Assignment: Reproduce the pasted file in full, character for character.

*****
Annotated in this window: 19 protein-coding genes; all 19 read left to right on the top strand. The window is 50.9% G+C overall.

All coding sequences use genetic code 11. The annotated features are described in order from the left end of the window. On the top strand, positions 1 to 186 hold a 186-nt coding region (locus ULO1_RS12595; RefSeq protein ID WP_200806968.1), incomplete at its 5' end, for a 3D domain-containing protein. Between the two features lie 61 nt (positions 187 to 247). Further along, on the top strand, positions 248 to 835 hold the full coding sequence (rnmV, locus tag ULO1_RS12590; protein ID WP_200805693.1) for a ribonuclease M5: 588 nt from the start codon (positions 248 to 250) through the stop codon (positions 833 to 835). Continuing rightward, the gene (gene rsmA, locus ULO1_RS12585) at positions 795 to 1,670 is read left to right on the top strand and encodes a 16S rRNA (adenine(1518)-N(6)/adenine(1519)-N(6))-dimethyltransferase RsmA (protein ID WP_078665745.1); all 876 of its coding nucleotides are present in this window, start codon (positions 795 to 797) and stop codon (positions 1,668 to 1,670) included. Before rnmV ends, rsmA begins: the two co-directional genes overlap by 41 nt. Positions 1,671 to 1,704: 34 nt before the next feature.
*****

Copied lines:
Annotated in this window: 19 protein-coding genes; all 19 read left to right on the top strand. The window is 50.9% G+C overall.

All coding sequences use genetic code 11. The annotated features are described in order from the left end of the window. On the top strand, positions 1 to 186 hold a 186-nt coding region (locus ULO1_RS12595; RefSeq protein ID WP_200806968.1), incomplete at its 5' end, for a 3D domain-containing protein. Between the two features lie 61 nt (positions 187 to 247). Further along, on the top strand, positions 248 to 835 hold the full coding sequence (rnmV, locus tag ULO1_RS12590; protein ID WP_200805693.1) for a ribonuclease M5: 588 nt from the start codon (positions 248 to 250) through the stop codon (positions 833 to 835). Continuing rightward, the gene (gene rsmA, locus ULO1_RS12585) at positions 795 to 1,670 is read left to right on the top strand and encodes a 16S rRNA (adenine(1518)-N(6)/adenine(1519)-N(6))-dimethyltransferase RsmA (protein ID WP_078665745.1); all 876 of its coding nucleotides are present in this window, start codon (positions 795 to 797) and stop codon (positions 1,668 to 1,670) included. Before rnmV ends, rsmA begins: the two co-directional genes overlap by 41 nt. Positions 1,671 to 1,704: 34 nt before the next feature.